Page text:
We present formal probabilistic definitions of protein stability and conformational specificity which illustrate the relationship between these protein design criteria and the \(p(\text {structure}\text {seq})\) objective. The link to protein stability and conformational specificity offers experiments that can be used to verify designs and motivates careful adherence to the \(p(\text {structure}\text {seq})\) objective function when stability and/or conformational specificity is the design goal.
Next, we describe “BayesDesign”, a new sequence design algorithm to maximize the \(p(\text {structure}\text {seq})\) objective without relying on gradient descent or MCMC optimization techniques, thereby avoiding adversarial inputs to a \(p(\text {structure}\text {seq})\) model. Our approach uses existing models for \(p(\text {seq}\text {structure})\) and \(p(\text {seq})\) and applies Bayes’ Rule to design proteins that maximize \(p(\text {structure}\text {seq})\) (see Fig. 1).
Finally, we evaluate the stability and conformational specificity of BayesDesigndesigned proteins on two model systems: the luminescent NanoLuciferase (NanoLuc) enzyme and the WW beta sheet motif.
Our contributions are as follows:

We mathematically formalize protein design objectives for protein stability and conformational specificity and show how they relate to the Boltzmann probability objective function \(p(\text {structure}\text {seq})\).

We derive a tractable probabilistic model, “BayesDesign” to design protein sequences maximizing the Boltzmann probability objective \(p(\text {structure}\text {seq})\) without finding adversarial sequences.

We show that sequences designed by the BayesDesign algorithm increase the stability and conformational specificity of proteins structures relative to the native sequences corresponding to those structures.
Theory
Boltzmann probability, stability, and conformational specificity
The probability \(p(\text {structure}\text {seq})\) is known as the Boltzmann probability of a protein conformation and relates the Gibbs free energy of a state to the probability of a protein existing in that state.
SI Section A.1 introduces probabilistic definitions of protein stability and conformational specificity and shows that both are subsets of the Boltzmann objective. This shows that maximizing the Boltzmann objective can be expected to increase stability and/or conformational specificity of designed proteins. The effect of this objective function on these desirable properties motivates the use of the \(p(\text {structure}\text {seq})\) objective and points to wetlab experiments that can measure the effects of maximizing the Boltzmann probability objective.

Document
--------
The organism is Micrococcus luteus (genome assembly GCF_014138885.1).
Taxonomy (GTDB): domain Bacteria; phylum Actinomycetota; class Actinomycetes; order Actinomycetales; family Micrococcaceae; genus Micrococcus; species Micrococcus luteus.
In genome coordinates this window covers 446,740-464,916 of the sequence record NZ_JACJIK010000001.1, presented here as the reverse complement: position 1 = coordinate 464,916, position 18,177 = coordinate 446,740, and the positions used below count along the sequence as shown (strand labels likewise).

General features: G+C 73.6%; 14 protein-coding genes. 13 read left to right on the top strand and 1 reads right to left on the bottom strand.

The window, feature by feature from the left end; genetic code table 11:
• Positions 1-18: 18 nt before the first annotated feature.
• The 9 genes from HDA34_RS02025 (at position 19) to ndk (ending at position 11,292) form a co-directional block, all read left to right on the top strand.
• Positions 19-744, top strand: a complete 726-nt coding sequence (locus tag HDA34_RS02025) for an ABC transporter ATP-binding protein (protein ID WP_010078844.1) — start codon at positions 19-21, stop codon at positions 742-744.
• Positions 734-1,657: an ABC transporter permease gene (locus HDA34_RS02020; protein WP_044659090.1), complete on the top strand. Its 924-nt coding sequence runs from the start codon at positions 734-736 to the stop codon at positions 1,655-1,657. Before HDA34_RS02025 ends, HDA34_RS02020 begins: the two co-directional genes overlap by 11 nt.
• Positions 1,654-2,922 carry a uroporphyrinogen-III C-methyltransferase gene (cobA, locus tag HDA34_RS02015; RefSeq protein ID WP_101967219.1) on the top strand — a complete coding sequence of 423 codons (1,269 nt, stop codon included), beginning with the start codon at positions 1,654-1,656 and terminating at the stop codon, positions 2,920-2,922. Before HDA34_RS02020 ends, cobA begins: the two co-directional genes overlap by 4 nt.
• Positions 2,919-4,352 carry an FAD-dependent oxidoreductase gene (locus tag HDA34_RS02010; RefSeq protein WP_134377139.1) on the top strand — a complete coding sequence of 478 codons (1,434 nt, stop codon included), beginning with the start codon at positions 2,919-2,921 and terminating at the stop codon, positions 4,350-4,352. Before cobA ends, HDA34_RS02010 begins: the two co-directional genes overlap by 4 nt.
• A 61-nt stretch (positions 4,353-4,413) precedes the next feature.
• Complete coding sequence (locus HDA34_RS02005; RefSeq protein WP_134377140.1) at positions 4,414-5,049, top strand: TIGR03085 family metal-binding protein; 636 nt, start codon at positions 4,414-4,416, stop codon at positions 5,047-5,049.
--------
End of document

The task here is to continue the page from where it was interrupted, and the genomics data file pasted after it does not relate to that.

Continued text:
Bayes’ rule to maximize \(p(\text {structure}\text {seq})\)
BayesDesign is a probability model and an algorithm to maximize \(p(\text {structure}\text {seq})\) without using gradientbased or MCMC optimization over the inputs of a deep neural network. We use Bayes’ Rule to rewrite the \(p(\text {structure}\text {seq})\) objective:
where the second step follows from the fact that \(p(\text {structure}=X)\) does not depend on the sequence s. This allows us to maximize \(p(\text {structure}=X\text {seq})\) by using two models, \(p(\text {seq}\text {structure}=X)\) and \(p(\text {seq})\). We use ProteinMPNN^{18} as a model for \(p(\text {seq}\text {structure}=X)\) and ProtXLNet^{13} as a model for \(p(\text {seq})\). This allows us to adopt sequence decoding schemes similar to those commonly used in language models instead of optimizing over sequences. This approach yields faster sequence design while avoiding adversarial optimization issues. The choices of ProteinMPNN and ProtXLNet and the decoding algorithm are described in SI section A.2.1. We note that one limitation of applying Bayes’ Rule is that it relies on the argmax operator and thus requires some form of a greedy decoding scheme, making it unsuitable for sampling schemes commonly used in autoregressive inverse folding models.
Experimental methods
As shown in the theory section, the Boltzmann probability objective is linked to protein stability and conformational specificity. An additional goal was to design soluble sequences, avoiding the insoluble adversarial sequences that plague other approaches using the Boltzmann probability objective. Thus, we evaluate designed sequences for stability, conformational specificity, and solubility.
We additionally validate designed sequences by comparing their AlphaFoldpredicted structures to the AlphaFoldpredicted structure of the wild type sequence^{16}.
Evaluation of stability and solubility for NanoLuc
We compare the stability and solubility of the wild type NanoLuc enzyme to sequences designed by the BayesDesign and ProteinMPNN algorithms.
NanoLuc has been heavily engineered to increase its enzymatic activity. ^{21} mutated 16 residues close to the active site, resulting in an increase in enzymatic activity by several orders of magnitude. This engineered sequence, with an added Nterminal Strep tag, is referred to in this work as the wild type Nanoluc. Using BayesDesign and ProteinMPNN, we redesign the enzyme while conserving various combinations of the active site and engineered residues, shown in Figure S5 and Table S1/S2. We evaluate the change in stability and solubility relative to the wild type sequence.